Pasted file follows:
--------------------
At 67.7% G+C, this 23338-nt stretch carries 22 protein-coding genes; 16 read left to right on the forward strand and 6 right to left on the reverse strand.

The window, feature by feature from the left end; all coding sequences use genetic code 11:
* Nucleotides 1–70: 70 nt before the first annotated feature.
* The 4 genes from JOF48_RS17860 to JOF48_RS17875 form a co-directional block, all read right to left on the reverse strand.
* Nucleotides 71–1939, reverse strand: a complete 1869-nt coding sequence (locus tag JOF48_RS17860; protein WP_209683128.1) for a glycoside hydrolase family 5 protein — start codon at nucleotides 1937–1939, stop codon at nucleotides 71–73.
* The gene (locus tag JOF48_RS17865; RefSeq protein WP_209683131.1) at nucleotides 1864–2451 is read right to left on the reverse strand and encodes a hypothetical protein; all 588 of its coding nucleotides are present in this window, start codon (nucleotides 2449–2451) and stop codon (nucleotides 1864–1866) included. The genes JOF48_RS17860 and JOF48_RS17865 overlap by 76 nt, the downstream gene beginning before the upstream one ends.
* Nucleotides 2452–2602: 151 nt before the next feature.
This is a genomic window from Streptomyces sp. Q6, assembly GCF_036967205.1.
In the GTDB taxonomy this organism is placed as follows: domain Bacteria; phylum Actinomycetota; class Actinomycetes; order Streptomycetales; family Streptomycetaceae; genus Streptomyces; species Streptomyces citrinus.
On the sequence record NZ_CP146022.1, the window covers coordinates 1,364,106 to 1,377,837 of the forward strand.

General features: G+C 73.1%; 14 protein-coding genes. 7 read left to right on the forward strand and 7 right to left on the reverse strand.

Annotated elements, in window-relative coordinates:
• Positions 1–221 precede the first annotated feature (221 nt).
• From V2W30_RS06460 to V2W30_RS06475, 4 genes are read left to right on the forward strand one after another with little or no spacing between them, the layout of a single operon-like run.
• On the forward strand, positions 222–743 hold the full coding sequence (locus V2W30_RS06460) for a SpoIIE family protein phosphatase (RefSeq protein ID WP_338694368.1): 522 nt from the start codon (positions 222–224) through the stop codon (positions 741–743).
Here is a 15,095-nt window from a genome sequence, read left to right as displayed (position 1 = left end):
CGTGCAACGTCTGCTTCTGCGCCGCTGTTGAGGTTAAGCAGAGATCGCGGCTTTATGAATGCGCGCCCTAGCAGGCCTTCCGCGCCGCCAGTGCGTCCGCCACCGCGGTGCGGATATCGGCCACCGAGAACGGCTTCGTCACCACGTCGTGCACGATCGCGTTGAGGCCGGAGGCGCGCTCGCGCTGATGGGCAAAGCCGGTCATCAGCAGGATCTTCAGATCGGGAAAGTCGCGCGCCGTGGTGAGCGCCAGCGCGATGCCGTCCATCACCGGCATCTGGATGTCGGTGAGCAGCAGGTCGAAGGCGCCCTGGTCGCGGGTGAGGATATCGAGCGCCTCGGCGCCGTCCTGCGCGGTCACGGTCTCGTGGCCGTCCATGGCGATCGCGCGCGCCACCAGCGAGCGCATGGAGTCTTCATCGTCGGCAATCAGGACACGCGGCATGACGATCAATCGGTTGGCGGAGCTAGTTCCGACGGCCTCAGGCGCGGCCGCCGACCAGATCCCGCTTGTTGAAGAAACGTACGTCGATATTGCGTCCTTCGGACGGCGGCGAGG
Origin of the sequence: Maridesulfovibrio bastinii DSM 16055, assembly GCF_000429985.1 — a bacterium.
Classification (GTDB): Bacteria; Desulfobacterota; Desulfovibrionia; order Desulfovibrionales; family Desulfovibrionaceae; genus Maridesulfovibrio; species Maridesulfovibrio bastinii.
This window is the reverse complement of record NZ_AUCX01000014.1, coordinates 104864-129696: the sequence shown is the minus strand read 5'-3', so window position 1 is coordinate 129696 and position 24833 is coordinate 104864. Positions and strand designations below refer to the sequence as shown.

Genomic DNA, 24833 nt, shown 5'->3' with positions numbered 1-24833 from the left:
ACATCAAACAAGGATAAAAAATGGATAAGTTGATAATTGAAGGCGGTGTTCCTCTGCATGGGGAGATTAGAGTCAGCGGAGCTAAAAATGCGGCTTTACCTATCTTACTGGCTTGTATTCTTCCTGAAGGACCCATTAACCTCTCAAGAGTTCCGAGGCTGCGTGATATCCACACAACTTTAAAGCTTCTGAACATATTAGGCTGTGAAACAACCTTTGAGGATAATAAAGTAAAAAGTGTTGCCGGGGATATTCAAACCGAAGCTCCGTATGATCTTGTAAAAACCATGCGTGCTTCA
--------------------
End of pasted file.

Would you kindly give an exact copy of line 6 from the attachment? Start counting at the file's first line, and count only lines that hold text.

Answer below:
* The gene (locus tag JOF48_RS17865; RefSeq protein WP_209683131.1) at nucleotides 1864–2451 is read right to left on the reverse strand and encodes a hypothetical protein; all 588 of its coding nucleotides are present in this window, start codon (nucleotides 2449–2451) and stop codon (nucleotides 1864–1866) included. The genes JOF48_RS17860 and JOF48_RS17865 overlap by 76 nt, the downstream gene beginning before the upstream one ends.